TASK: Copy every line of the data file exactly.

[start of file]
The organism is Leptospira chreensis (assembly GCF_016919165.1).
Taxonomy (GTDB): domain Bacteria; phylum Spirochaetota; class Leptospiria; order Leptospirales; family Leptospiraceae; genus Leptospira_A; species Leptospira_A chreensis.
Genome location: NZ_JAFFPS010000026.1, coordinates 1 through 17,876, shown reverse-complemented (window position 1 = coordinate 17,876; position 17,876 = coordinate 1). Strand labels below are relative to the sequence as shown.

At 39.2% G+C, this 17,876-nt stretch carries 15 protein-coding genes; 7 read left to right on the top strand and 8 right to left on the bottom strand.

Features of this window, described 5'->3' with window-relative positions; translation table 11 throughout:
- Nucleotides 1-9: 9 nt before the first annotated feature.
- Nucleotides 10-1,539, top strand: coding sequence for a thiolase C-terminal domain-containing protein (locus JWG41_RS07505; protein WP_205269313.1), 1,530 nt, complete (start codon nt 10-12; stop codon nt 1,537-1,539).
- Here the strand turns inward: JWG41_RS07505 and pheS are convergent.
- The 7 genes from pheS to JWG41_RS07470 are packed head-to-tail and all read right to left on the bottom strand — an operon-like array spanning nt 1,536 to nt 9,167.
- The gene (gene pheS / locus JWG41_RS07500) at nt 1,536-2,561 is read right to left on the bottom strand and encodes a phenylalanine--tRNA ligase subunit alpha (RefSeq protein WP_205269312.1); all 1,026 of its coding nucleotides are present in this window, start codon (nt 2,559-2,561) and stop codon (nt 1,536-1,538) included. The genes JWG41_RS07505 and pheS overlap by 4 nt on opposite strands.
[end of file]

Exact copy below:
The organism is Leptospira chreensis (assembly GCF_016919165.1).
Taxonomy (GTDB): domain Bacteria; phylum Spirochaetota; class Leptospiria; order Leptospirales; family Leptospiraceae; genus Leptospira_A; species Leptospira_A chreensis.
Genome location: NZ_JAFFPS010000026.1, coordinates 1 through 17,876, shown reverse-complemented (window position 1 = coordinate 17,876; position 17,876 = coordinate 1). Strand labels below are relative to the sequence as shown.

At 39.2% G+C, this 17,876-nt stretch carries 15 protein-coding genes; 7 read left to right on the top strand and 8 right to left on the bottom strand.

Features of this window, described 5'->3' with window-relative positions; translation table 11 throughout:
- Nucleotides 1-9: 9 nt before the first annotated feature.
- Nucleotides 10-1,539, top strand: coding sequence for a thiolase C-terminal domain-containing protein (locus JWG41_RS07505; protein WP_205269313.1), 1,530 nt, complete (start codon nt 10-12; stop codon nt 1,537-1,539).
- Here the strand turns inward: JWG41_RS07505 and pheS are convergent.
- The 7 genes from pheS to JWG41_RS07470 are packed head-to-tail and all read right to left on the bottom strand — an operon-like array spanning nt 1,536 to nt 9,167.
- The gene (gene pheS / locus JWG41_RS07500) at nt 1,536-2,561 is read right to left on the bottom strand and encodes a phenylalanine--tRNA ligase subunit alpha (RefSeq protein WP_205269312.1); all 1,026 of its coding nucleotides are present in this window, start codon (nt 2,559-2,561) and stop codon (nt 1,536-1,538) included. The genes JWG41_RS07505 and pheS overlap by 4 nt on opposite strands.